For the third summer in a row, the Sims family is on the move. A local move this time, but like my friend, Mary Kay, pointed out, you still have to get everything from Point A to Point B. Boxes fill the house, the walls are getting bare, but we are so thrilled and thankful for our new home. I can't wait to blog about the way it all unfolded.
But since tomorrow is moving day, I am glad today is Scholarship Diva day. Here's what high school sophomores and freshmen should be working on now to land those college scholarships.
Plan to take the ACT later in the year. Get a ACT prep book from the library or guidance counselor to start preparing.
- Update your resume and document hours spent in community service.
- Volunteer in your community and participate in extra-curricular activities.
- Study and make good grades.
- Ask older siblings and friends about their colleges to get an idea of where might be a good fit for you.
- Begin thinking about possible career options and job shadow someone in the fields you're interested in.
- Apply for scholarships open to 10th graders.
Some school districts classify 9th graders as junior high; others consider them high schoolers. Regardless of the name on your particular school, Freshmen grades and activities count toward college admissions and scholarships. Now is the perfect time to start developing a strategy for finding, organizing, and winning free money for college.
Remember: all grades starting with 9th grade factor into your final graduating GPA and class rank.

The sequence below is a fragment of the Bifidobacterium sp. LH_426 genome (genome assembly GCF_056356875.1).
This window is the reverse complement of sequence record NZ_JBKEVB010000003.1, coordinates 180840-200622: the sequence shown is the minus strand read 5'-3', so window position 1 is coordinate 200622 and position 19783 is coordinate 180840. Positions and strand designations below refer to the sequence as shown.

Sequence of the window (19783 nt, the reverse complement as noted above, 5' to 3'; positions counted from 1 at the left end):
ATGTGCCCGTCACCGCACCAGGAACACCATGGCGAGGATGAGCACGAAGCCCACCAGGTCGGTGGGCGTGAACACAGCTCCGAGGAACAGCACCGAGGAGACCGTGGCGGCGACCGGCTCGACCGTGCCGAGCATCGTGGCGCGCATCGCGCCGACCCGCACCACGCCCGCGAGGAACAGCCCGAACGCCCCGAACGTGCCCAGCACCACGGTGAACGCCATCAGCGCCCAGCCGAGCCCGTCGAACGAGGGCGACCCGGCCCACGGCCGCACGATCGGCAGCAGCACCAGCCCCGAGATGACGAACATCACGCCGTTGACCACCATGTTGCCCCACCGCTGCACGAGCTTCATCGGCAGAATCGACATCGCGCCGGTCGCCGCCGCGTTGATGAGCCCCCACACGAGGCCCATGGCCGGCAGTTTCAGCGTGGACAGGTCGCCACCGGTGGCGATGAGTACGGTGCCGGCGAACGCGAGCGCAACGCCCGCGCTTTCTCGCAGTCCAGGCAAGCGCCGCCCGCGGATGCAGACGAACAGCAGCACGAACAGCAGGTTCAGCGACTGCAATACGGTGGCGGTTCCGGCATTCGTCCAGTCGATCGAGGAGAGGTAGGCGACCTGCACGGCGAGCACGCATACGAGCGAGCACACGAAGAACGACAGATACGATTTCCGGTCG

- Ask teachers and older students at your school for advice on what classes to take. Get information on available honors and Advanced Placement classes.
- See if your school offers a college prep seminar class. My daughter took one her sophomore year. In addition to weekly SAT vocabulary reviews and quizzes, she learned how to write a resume and application essays, search for scholarships, and practice taking standardized tests.
- Since volunteer hours also count, look for ways to serve your community.
- Dive in to volunteer work now before your schedule gets full of jobs, boyfriends and girlfriends, AP homework, etc. These good things make scheduling time for community service difficult for juniors and seniors. The older you get, the busier you will get.
- As you volunteer for service projects, be sure to keep a list of organizations you helped, type of work you did, how many hours worked, and supervisor's name.
Join me next week for how to set up a Scholarship Notebook.